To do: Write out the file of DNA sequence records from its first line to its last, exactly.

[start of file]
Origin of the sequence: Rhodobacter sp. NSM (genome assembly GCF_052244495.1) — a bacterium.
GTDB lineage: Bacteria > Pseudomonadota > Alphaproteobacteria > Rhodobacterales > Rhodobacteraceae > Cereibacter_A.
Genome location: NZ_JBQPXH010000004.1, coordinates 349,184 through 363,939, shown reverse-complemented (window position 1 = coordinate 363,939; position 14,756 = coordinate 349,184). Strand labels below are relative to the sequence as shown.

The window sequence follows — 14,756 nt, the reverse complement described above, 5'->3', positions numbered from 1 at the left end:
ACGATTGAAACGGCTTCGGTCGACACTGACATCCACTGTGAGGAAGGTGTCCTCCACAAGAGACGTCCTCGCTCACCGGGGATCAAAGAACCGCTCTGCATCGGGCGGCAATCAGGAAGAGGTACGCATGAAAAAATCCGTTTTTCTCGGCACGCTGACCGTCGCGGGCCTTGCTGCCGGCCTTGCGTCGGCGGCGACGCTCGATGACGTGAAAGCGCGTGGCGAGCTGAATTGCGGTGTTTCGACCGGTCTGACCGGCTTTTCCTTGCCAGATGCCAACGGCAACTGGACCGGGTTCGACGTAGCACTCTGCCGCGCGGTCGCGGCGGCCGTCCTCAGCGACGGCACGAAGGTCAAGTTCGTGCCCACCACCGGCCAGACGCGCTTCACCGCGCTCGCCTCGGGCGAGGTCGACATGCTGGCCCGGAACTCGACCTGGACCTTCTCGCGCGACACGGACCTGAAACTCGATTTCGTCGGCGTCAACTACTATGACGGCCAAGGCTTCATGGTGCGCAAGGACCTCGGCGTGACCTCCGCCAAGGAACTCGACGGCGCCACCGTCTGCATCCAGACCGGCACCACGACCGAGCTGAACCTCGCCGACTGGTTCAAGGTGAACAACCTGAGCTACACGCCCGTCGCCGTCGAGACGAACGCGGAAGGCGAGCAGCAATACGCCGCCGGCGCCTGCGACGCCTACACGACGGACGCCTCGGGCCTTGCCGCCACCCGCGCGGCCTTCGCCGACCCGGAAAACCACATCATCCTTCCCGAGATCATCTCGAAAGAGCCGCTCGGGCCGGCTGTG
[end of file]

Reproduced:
Origin of the sequence: Rhodobacter sp. NSM (genome assembly GCF_052244495.1) — a bacterium.
GTDB lineage: Bacteria > Pseudomonadota > Alphaproteobacteria > Rhodobacterales > Rhodobacteraceae > Cereibacter_A.
Genome location: NZ_JBQPXH010000004.1, coordinates 349,184 through 363,939, shown reverse-complemented (window position 1 = coordinate 363,939; position 14,756 = coordinate 349,184). Strand labels below are relative to the sequence as shown.

The window sequence follows — 14,756 nt, the reverse complement described above, 5'->3', positions numbered from 1 at the left end:
ACGATTGAAACGGCTTCGGTCGACACTGACATCCACTGTGAGGAAGGTGTCCTCCACAAGAGACGTCCTCGCTCACCGGGGATCAAAGAACCGCTCTGCATCGGGCGGCAATCAGGAAGAGGTACGCATGAAAAAATCCGTTTTTCTCGGCACGCTGACCGTCGCGGGCCTTGCTGCCGGCCTTGCGTCGGCGGCGACGCTCGATGACGTGAAAGCGCGTGGCGAGCTGAATTGCGGTGTTTCGACCGGTCTGACCGGCTTTTCCTTGCCAGATGCCAACGGCAACTGGACCGGGTTCGACGTAGCACTCTGCCGCGCGGTCGCGGCGGCCGTCCTCAGCGACGGCACGAAGGTCAAGTTCGTGCCCACCACCGGCCAGACGCGCTTCACCGCGCTCGCCTCGGGCGAGGTCGACATGCTGGCCCGGAACTCGACCTGGACCTTCTCGCGCGACACGGACCTGAAACTCGATTTCGTCGGCGTCAACTACTATGACGGCCAAGGCTTCATGGTGCGCAAGGACCTCGGCGTGACCTCCGCCAAGGAACTCGACGGCGCCACCGTCTGCATCCAGACCGGCACCACGACCGAGCTGAACCTCGCCGACTGGTTCAAGGTGAACAACCTGAGCTACACGCCCGTCGCCGTCGAGACGAACGCGGAAGGCGAGCAGCAATACGCCGCCGGCGCCTGCGACGCCTACACGACGGACGCCTCGGGCCTTGCCGCCACCCGCGCGGCCTTCGCCGACCCGGAAAACCACATCATCCTTCCCGAGATCATCTCGAAAGAGCCGCTCGGGCCGGCTGTG